With support from the University of Richmond

History News Network

History News Network puts current events into historical perspective. Subscribe to our newsletter for new perspectives on the ways history continues to resonate in the present. Explore our archive of thousands of original op-eds and curated stories from around the web. Join us to learn more about the past, now.

A Medical Historian Confronts Her Own Diagnosis

“Do you see the puckering around this white mass?” The radiologist pointed to a white blur on the monochrome scan. To my untrained eye, it resembled a comet throwing out plumes of dust in the blackness of space. “That’s a tell-tale sign.”

I had just turned 40, and until this point I had never even had a mammogram. Now I was being told I had breast cancer.

The radiologist explained that she needed to perform a needle biopsy next. While she prepared to take a tissue sample, I lay on the examination table in the kind of shock that generations of women before me have experienced.

Later, I came to feel like the luckiest of unlucky people. I had asked to see a specialist after finding a lump in my breast. As it turned out, it was just a benign cyst. But during the investigation, the radiologist found a cancerous tumor far from the original site. It was so small, in fact, that it could not yet be felt. Since women aren’t given routine mammograms until the age of 50 in the U.K., it’s unlikely the tumor would have been noticed for some time had I not insisted on a referral.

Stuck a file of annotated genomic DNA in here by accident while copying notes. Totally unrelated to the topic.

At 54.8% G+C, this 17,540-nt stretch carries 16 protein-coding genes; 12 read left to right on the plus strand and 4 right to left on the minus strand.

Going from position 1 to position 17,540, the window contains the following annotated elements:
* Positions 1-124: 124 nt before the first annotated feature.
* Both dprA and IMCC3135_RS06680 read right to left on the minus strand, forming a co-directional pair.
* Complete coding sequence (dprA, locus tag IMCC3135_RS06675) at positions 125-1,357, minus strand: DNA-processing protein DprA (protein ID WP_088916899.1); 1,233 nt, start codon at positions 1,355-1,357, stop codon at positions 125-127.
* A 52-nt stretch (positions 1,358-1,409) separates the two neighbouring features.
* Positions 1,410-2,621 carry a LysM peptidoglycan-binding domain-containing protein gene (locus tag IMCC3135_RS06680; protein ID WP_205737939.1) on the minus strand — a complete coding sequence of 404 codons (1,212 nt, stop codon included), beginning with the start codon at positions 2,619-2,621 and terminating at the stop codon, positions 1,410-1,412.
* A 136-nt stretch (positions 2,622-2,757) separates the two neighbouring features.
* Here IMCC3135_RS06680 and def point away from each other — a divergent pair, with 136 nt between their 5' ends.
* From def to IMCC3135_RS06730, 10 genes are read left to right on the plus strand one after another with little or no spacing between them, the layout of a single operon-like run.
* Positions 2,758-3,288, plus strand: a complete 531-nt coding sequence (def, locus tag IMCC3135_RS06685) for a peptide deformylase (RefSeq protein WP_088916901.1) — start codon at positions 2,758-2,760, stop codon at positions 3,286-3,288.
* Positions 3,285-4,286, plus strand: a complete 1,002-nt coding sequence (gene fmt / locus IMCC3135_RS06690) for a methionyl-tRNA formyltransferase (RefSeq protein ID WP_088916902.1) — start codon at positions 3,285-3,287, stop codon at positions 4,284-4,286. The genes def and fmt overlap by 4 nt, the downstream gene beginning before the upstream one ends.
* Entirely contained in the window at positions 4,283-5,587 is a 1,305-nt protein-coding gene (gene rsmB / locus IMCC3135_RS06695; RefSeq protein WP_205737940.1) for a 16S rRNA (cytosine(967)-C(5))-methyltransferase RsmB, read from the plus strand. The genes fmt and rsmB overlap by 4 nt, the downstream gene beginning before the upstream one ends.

As a medical historian, I’ve spent years writing about other people’s experiences of illness. So, after the bad news came, I felt I had to be publicly transparent about my own situation. I was only diagnosed a few weeks ago, but I’ve already traveled a very bumpy stretch of road, rutted with tests, results, second opinions and a crash course in oncology. I’ve asked myself several times, why me? But then again, why not me?

My surgery, which took place last month, combined a lumpectomy with therapeutic mammoplasty. I met with a variety of experts who helped me through this difficult process, including oncologists, oncoplastic surgeons, radiologists, nurse practitioners, anesthesiologists, pain consultants and physiotherapists.

The experience has got me thinking about the women who came before me and how their pain and suffering accelerated medical advancements from which I am benefiting. My mother underwent a bilateral mastectomy 10 years ago, but things have changed markedly, even in that short span of time.

Before the discovery of anesthesia in the mid-19th century, most surgery of any kind was painful and dangerous. Because of this, many surgeons refused to operate altogether, choosing instead to limit their practice to the treatment of external ailments like skin conditions and superficial wounds. Invasive procedures such as mastectomies were rarities, especially as they had poor long-term results.

Historical accounts of breast surgeries will make even the most seasoned medical historian wince, let alone one about to go under the knife herself. In 1855, a Protestant missionary named Lucy Thurston described in a letter to her daughter the horror of a mastectomy without anesthesia. “I myself fully intended to have seen the thing done. But on recollection, every glimpse I happened to have, was the doctor’s right hand completely covered with blood, up to the very wrist…It was nearly an hour and a half that I was beneath his hand.” Thurston survived the shock and blood loss from the operation, but many did not.

Editor's note: for an interview with Dr. Fitzharris about her book The Facemaker, see here

Read entire article at Wall Street Journal